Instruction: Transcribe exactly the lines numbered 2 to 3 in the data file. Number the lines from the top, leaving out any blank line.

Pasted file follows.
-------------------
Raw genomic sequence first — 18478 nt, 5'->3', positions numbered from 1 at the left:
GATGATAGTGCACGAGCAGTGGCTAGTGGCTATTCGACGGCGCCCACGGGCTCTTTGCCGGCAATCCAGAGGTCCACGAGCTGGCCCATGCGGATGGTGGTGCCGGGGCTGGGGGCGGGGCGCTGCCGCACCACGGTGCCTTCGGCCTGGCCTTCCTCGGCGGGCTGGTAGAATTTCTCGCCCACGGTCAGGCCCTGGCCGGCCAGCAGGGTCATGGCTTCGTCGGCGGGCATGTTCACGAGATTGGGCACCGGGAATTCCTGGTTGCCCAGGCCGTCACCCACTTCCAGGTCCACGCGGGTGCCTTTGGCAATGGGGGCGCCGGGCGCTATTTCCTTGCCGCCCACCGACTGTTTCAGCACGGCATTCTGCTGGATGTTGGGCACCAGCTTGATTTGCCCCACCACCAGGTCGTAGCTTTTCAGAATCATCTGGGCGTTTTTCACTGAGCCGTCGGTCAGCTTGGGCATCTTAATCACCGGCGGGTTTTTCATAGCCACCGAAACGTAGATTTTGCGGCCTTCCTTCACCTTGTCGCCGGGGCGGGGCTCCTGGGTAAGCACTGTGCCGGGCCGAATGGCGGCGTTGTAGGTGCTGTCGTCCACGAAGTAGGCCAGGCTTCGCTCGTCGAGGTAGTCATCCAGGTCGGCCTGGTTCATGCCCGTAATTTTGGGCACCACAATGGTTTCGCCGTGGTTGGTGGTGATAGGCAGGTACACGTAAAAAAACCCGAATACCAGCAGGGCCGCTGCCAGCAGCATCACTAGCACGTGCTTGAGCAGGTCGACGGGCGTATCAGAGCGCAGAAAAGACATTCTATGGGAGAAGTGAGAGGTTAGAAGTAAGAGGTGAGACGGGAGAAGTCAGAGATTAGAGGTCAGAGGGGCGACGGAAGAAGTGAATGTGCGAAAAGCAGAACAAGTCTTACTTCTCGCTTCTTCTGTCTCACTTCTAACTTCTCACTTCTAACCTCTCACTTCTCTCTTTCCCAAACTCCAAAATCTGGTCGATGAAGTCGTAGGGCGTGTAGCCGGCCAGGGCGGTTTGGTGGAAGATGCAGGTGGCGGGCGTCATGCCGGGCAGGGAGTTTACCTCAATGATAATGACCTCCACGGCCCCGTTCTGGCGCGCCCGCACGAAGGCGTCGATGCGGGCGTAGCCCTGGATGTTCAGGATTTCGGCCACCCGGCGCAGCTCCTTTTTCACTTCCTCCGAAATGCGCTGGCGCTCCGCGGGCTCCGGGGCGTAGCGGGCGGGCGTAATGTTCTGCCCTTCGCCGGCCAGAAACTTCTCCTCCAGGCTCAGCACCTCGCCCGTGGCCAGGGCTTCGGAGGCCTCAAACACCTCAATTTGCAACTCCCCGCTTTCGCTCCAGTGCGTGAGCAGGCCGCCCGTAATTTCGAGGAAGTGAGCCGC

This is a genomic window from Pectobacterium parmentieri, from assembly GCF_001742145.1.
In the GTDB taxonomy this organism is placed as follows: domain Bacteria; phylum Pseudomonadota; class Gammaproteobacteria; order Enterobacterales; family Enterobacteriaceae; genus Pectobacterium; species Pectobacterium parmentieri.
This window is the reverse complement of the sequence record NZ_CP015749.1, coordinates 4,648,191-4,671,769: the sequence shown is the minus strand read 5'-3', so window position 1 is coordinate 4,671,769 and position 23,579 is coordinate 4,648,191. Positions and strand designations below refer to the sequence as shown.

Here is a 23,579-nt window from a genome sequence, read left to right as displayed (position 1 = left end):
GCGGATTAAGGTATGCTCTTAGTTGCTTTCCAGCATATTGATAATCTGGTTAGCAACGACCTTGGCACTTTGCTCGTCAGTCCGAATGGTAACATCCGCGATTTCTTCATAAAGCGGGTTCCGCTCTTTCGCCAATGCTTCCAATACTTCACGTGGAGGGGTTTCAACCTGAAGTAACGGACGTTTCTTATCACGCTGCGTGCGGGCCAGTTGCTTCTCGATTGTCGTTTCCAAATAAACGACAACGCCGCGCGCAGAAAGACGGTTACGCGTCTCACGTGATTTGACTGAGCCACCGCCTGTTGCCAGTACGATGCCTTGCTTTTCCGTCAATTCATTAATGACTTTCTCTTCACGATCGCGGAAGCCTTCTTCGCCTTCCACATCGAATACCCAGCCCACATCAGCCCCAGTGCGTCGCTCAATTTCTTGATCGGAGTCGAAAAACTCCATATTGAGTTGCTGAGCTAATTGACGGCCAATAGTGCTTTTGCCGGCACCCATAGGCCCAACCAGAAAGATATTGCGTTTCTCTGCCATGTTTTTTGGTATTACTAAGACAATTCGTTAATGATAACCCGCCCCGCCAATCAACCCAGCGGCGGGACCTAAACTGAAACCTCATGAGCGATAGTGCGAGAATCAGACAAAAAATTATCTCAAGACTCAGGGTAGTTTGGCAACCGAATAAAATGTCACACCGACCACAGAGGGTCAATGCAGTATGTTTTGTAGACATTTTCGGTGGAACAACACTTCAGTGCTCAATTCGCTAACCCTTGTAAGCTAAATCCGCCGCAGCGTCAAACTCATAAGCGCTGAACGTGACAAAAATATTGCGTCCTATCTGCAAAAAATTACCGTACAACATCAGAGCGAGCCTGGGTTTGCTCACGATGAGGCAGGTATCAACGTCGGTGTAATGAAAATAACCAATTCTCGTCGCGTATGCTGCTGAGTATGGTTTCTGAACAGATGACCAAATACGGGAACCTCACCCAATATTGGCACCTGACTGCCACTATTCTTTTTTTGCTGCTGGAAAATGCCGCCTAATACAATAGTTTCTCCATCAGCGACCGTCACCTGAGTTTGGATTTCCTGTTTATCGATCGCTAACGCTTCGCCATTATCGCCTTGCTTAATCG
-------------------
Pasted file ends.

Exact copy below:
GATGATAGTGCACGAGCAGTGGCTAGTGGCTATTCGACGGCGCCCACGGGCTCTTTGCCGGCAATCCAGAGGTCCACGAGCTGGCCCATGCGGATGGTGGTGCCGGGGCTGGGGGCGGGGCGCTGCCGCACCACGGTGCCTTCGGCCTGGCCTTCCTCGGCGGGCTGGTAGAATTTCTCGCCCACGGTCAGGCCCTGGCCGGCCAGCAGGGTCATGGCTTCGTCGGCGGGCATGTTCACGAGATTGGGCACCGGGAATTCCTGGTTGCCCAGGCCGTCACCCACTTCCAGGTCCACGCGGGTGCCTTTGGCAATGGGGGCGCCGGGCGCTATTTCCTTGCCGCCCACCGACTGTTTCAGCACGGCATTCTGCTGGATGTTGGGCACCAGCTTGATTTGCCCCACCACCAGGTCGTAGCTTTTCAGAATCATCTGGGCGTTTTTCACTGAGCCGTCGGTCAGCTTGGGCATCTTAATCACCGGCGGGTTTTTCATAGCCACCGAAACGTAGATTTTGCGGCCTTCCTTCACCTTGTCGCCGGGGCGGGGCTCCTGGGTAAGCACTGTGCCGGGCCGAATGGCGGCGTTGTAGGTGCTGTCGTCCACGAAGTAGGCCAGGCTTCGCTCGTCGAGGTAGTCATCCAGGTCGGCCTGGTTCATGCCCGTAATTTTGGGCACCACAATGGTTTCGCCGTGGTTGGTGGTGATAGGCAGGTACACGTAAAAAAACCCGAATACCAGCAGGGCCGCTGCCAGCAGCATCACTAGCACGTGCTTGAGCAGGTCGACGGGCGTATCAGAGCGCAGAAAAGACATTCTATGGGAGAAGTGAGAGGTTAGAAGTAAGAGGTGAGACGGGAGAAGTCAGAGATTAGAGGTCAGAGGGGCGACGGAAGAAGTGAATGTGCGAAAAGCAGAACAAGTCTTACTTCTCGCTTCTTCTGTCTCACTTCTAACTTCTCACTTCTAACCTCTCACTTCTCTCTTTCCCAAACTCCAAAATCTGGTCGATGAAGTCGTAGGGCGTGTAGCCGGCCAGGGCGGTTTGGTGGAAGATGCAGGTGGCGGGCGTCATGCCGGGCAGGGAGTTTACCTCAATGATAATGACCTCCACGGCCCCGTTCTGGCGCGCCCGCACGAAGGCGTCGATGCGGGCGTAGCCCTGGATGTTCAGGATTTCGGCCACCCGGCGCAGCTCCTTTTTCACTTCCTCCGAAATGCGCTGGCGCTCCGCGGGCTCCGGGGCGTAGCGGGCGGGCGTAATGTTCTGCCCTTCGCCGGCCAGAAACTTCTCCTCCAGGCTCAGCACCTCGCCCGTGGCCAGGGCTTCGGAGGCCTCAAACACCTCAATTTGCAACTCCCCGCTTTCGCTCCAGTGCGTGAGCAGGCCGCCCGTAATTTCGAGGAAGTGAGCCGC

This is a genomic window from Pectobacterium parmentieri, from assembly GCF_001742145.1.